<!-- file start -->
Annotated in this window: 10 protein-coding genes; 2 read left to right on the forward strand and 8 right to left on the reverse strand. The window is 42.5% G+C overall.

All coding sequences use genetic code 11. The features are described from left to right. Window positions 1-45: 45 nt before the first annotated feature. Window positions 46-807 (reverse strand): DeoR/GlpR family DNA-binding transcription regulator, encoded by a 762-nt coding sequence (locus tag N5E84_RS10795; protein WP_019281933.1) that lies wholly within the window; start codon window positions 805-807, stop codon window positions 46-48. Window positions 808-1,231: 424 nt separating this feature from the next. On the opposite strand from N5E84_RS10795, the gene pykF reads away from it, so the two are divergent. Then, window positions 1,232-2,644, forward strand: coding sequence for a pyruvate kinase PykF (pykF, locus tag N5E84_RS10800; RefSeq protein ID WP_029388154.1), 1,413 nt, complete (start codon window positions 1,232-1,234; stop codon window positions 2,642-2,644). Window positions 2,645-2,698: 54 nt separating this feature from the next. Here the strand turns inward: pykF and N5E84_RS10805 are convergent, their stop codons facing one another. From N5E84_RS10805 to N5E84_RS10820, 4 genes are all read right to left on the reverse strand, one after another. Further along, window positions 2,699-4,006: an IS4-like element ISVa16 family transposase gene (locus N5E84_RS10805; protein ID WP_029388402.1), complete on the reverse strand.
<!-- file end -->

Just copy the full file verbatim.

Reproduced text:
Annotated in this window: 10 protein-coding genes; 2 read left to right on the forward strand and 8 right to left on the reverse strand. The window is 42.5% G+C overall.

All coding sequences use genetic code 11. The features are described from left to right. Window positions 1-45: 45 nt before the first annotated feature. Window positions 46-807 (reverse strand): DeoR/GlpR family DNA-binding transcription regulator, encoded by a 762-nt coding sequence (locus tag N5E84_RS10795; protein WP_019281933.1) that lies wholly within the window; start codon window positions 805-807, stop codon window positions 46-48. Window positions 808-1,231: 424 nt separating this feature from the next. On the opposite strand from N5E84_RS10795, the gene pykF reads away from it, so the two are divergent. Then, window positions 1,232-2,644, forward strand: coding sequence for a pyruvate kinase PykF (pykF, locus tag N5E84_RS10800; RefSeq protein ID WP_029388154.1), 1,413 nt, complete (start codon window positions 1,232-1,234; stop codon window positions 2,642-2,644). Window positions 2,645-2,698: 54 nt separating this feature from the next. Here the strand turns inward: pykF and N5E84_RS10805 are convergent, their stop codons facing one another. From N5E84_RS10805 to N5E84_RS10820, 4 genes are all read right to left on the reverse strand, one after another. Further along, window positions 2,699-4,006: an IS4-like element ISVa16 family transposase gene (locus N5E84_RS10805; protein ID WP_029388402.1), complete on the reverse strand.